Sherry Sipping in Sevilla

sherry sipsSeana Rizzutto Yee AKA @SherrySips

Some of you may know about my sherry epiphany a couple of years ago, which resulted in the creation of my Introduction to Sherry tours (chosen by The Telegraph this year as one of their top ten food and drink holidays in Spain). Sherry has become quite important in my life and I am always eager to learn more and share that knowledge.

So when I found out that Seana Yee was coming to Jerez I got in touch via Twitter in case she had time to come to Sevilla. Seana lives in Portland and was here on a sherry odyssey lasting the better part of two weeks, visiting bodegas in Jerez, Sanlúcar de Barrameda and El Puerto de Santa María (sound familiar?). I think because it was becoming apparent that we knew so many of the same people, and also that the planets and stars aligned just right, Seana found she had a free day and took the train to Sevilla to spend last Sunday with me. And what a day it was!

We met late morning and did a quick tour of the Metropol Parasol (which hadn’t existed when Seana was last here) before setting off in search of churros. Instead we ended up having tostadas and cava (don’t ask) at La Azotea in Barrio Santa Cruz, which proved to be a good start to what was to be my first ever Tapeo Extremo con Jerez.

sherry sipping collage[click on image to enlarge, but not if you’re hungry… or thirsty]

First up was Las Teresas for some jamón, queso and caña de lomo, paired with wonderful Botaina amontillado from Bodegas Lustau. Seana had a bodega tour (her last) booked with Lustau the following day so this proved to be a nice preview. Then we stopped in at Casa Morales for some fabulous lomo en manteca – we told barman Diego we were looking for a special manzanilla and he pulled out a bottle of manzanilla pasada from Bodegas Sacristia AB… perfection. Then we headed over to visit my “family” at Bodeguita Romero. Of course Seana had to try their famous pringá montadito, along with Pedro Romero’s equally famous papas aliñás… with these we had a nice Alfonso oloroso. Moving on to my favourite braised pork cheeks in town, Alejandro Romero recommended Palo Cortado Leanor from Bodegas Gonzalez Byass. We were pretty much stuffed at this point but I wanted to take Seana to the home of the “crackburger” La Brunilda, which was just around the corner. We were too full for a burger so opted for some lovely payoyo cheese from Cádiz instead, which was paired with La Bota de Manzanilla 55 from Equipos Navazos.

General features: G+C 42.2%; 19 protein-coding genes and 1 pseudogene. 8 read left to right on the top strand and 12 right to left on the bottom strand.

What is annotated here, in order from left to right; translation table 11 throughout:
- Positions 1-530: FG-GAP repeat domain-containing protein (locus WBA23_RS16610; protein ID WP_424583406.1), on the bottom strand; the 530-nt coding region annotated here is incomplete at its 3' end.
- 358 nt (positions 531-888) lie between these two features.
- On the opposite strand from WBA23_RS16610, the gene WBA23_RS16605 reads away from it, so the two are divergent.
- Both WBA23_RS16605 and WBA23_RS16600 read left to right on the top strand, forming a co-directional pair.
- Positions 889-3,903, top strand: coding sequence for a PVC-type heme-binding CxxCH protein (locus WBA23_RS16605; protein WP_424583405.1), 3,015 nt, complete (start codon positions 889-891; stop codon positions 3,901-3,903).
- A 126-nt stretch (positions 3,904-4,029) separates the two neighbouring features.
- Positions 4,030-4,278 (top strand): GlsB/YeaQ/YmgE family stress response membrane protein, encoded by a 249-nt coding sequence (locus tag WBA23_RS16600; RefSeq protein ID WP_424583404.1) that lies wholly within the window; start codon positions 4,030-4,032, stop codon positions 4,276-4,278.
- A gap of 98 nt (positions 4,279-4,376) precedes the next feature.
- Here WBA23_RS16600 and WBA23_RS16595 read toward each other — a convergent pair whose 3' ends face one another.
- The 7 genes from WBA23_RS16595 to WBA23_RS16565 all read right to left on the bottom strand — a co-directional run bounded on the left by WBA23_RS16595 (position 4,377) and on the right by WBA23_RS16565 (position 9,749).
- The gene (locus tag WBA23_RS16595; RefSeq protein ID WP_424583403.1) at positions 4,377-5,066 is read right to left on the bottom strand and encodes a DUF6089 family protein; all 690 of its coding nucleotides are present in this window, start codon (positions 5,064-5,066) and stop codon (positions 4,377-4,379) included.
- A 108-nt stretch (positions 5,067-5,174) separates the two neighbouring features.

Last but not least I took Seana to meet the lovely Silvia Flores @vinosyflores who works as sommelier and event organizer for the Corte Inglés Gourmet Experience. There we enjoyed a perfectly chilled glass of Tío Pepe en Rama 2015 (which I’d had the pleasure of trying at the annual presentation earlier that week) and then Silvia surprised us with a glass of Apostoles VORS Palo Cortado and a plate of exquisite Michel Cluizel chocolates. Oh my!

palo cortado

We headed back to my place after this for a short rest before going to an early flamenco show at the Flamenco Museum. Then we said our “hasta luegos” as Seana left to catch the train back to Jerez and I headed off on a tapas tour. Honestly, in just one short (and seriously sherry-filled) day I felt like I’d made a friend for life. I’m also thinking of adding a Gourmet Sherry Tour to my repertoire after this, to complement the “beginners course”. We shall see.

Thanks so much for coming to visit me, Seana. Our love of sherry and cats shall endure! xx